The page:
One could argue that the second half opened the play in a third way: through the acting. Finally the actors were free to let loose, throw off their mantles of character, and be more fully themselves.

The women are now the same person, merged into A, yet embodied at different ages. C is 26, B is 52, and A is 91. Though the casting left me unconvinced that these three could be the same person, that's besides the point. Through their words and stories, "I" became a plurality of "we". They share - or will eventually share - the same stories.

There's no grandiosity in the process of aging, no excuse or empty soliloquy about becoming wiser. No - the play is more honest than that. Jackson's powerful line, "I am here, and I deny you all," is delivered with the gravitas of an atom bomb. She is whatever she is, and that is not for you to decide. Youth can be shaped by peers, a woman in middle age is shaped by circumstance, but in old age you are shaped only by yourself.

In their ultimate discussion of happiness, I obviously felt closest to youth. The best must be yet to come, I thought, because, honestly, it hasn't been that great up until now. I must keep soldiering on, otherwise what was the point of all my youthful heartbreak.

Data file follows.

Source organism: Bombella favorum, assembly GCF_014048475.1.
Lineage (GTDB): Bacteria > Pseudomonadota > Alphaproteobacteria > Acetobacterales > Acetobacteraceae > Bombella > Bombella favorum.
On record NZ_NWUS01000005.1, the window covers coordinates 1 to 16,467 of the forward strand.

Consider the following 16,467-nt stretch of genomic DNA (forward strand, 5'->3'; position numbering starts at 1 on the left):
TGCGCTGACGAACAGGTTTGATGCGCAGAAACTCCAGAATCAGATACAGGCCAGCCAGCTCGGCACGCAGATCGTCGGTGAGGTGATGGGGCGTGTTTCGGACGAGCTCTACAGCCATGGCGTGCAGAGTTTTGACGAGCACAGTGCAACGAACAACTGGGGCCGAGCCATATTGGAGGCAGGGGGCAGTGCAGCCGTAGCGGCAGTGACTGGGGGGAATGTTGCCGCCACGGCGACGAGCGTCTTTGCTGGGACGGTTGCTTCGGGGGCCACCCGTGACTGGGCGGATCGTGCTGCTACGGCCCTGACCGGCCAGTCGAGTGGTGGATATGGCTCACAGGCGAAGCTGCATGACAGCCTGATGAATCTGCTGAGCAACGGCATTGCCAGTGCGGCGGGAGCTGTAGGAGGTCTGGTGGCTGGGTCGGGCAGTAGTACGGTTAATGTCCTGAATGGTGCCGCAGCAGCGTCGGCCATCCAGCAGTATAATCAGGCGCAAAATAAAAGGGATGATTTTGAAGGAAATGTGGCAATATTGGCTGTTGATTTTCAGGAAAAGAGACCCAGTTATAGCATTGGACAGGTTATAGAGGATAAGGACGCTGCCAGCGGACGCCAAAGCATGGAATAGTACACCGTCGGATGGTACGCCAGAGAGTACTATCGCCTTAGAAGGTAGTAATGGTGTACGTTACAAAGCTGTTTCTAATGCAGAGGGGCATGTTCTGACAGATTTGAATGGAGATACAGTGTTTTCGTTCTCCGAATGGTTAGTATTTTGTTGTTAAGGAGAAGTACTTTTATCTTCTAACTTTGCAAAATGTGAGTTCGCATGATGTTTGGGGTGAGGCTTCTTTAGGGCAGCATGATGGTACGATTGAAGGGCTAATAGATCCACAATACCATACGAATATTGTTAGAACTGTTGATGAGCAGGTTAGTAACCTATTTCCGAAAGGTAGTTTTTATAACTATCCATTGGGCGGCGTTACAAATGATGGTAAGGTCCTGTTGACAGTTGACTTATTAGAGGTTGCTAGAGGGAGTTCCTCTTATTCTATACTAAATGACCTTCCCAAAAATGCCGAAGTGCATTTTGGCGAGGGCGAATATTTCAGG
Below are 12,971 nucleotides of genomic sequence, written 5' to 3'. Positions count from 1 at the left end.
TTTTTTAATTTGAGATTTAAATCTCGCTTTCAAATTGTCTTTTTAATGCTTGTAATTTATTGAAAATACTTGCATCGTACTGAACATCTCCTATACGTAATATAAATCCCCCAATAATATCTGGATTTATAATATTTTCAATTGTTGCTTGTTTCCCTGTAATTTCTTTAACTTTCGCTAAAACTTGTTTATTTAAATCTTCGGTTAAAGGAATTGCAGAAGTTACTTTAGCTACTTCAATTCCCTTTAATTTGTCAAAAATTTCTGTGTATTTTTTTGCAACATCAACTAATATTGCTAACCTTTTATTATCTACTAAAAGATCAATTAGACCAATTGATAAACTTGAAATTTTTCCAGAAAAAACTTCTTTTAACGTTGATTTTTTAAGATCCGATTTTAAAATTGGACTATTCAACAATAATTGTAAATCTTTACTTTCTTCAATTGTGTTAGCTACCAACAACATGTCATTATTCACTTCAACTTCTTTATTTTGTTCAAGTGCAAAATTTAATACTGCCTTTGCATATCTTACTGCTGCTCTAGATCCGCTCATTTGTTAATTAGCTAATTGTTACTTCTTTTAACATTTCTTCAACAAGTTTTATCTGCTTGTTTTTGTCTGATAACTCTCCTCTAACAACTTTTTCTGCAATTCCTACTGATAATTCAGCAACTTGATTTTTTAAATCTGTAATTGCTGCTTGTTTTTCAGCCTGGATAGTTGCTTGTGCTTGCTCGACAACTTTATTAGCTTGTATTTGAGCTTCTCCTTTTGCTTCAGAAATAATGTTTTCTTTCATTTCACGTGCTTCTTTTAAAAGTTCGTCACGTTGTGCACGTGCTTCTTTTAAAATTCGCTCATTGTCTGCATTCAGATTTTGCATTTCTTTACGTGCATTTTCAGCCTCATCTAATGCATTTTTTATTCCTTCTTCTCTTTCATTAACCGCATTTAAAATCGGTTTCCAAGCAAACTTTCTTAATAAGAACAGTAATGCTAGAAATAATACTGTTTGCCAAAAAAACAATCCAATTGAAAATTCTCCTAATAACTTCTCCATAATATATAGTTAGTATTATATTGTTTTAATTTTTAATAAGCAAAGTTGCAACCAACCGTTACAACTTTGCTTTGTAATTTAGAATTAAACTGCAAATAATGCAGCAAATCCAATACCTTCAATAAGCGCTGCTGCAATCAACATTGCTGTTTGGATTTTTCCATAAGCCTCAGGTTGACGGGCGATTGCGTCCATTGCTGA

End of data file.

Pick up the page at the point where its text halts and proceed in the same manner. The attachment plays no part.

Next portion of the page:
No, B argues, the best is in the middle, when you can look both back and ahead. This brings you joy.

A makes the most compelling argument by claiming the happiest moment is at the end. "When it’s all done. When we stop. When we can stop." Jackson's delivery is not lecture, but a note of hope. There is so much still to look forward to, even as the lights, the play, and her life are brought to an end.

During Three Tall Women, the deep beauty of aging gracefully resonated in every word and gesture on stage. I have never seen a performance like Glenda Jackson's, and perhaps I never will. The performance itself is a testament to Jackson's own golden age, as another jewel in a crown built from a long and studded career. Her performance shows us that it's not always beautiful - this business of growing old - but it is always present. Inescapable, confusing, dazzling, painful; the only thing certain about aging is that it happens. And, like A, if you can do but one thing, choose to age gracefully.

Image courtesy Three Tall Women website. Photo by Brigitte Lacombe.

Golden Theater
252 West 45th Street
A Shubert Organization Theater

By Edward Albee
Directed by Joe Mantello

Executive Producers:
Joey Parnes
Sue Wagner
John Johnson

Glenda Jackson
Laurie Metcalf
Alison Pill

Creative Team:
Miriam Buether (Scenic Design)
Ann Roth (Costume Design)
Paul Gallo (Lighting Design)
Fitz Patton (Sound Design)
Campbell Young Associates (Hair & Makeup Design)
Caparelliotis Casting (Casting)
William Joseph Barnes (Production Stage Manager)
Aurora Productions (Production Manager)
Mike McLinden (Company Manager)
Sam Rudy Media Relations, Jim Byk (Press Representative)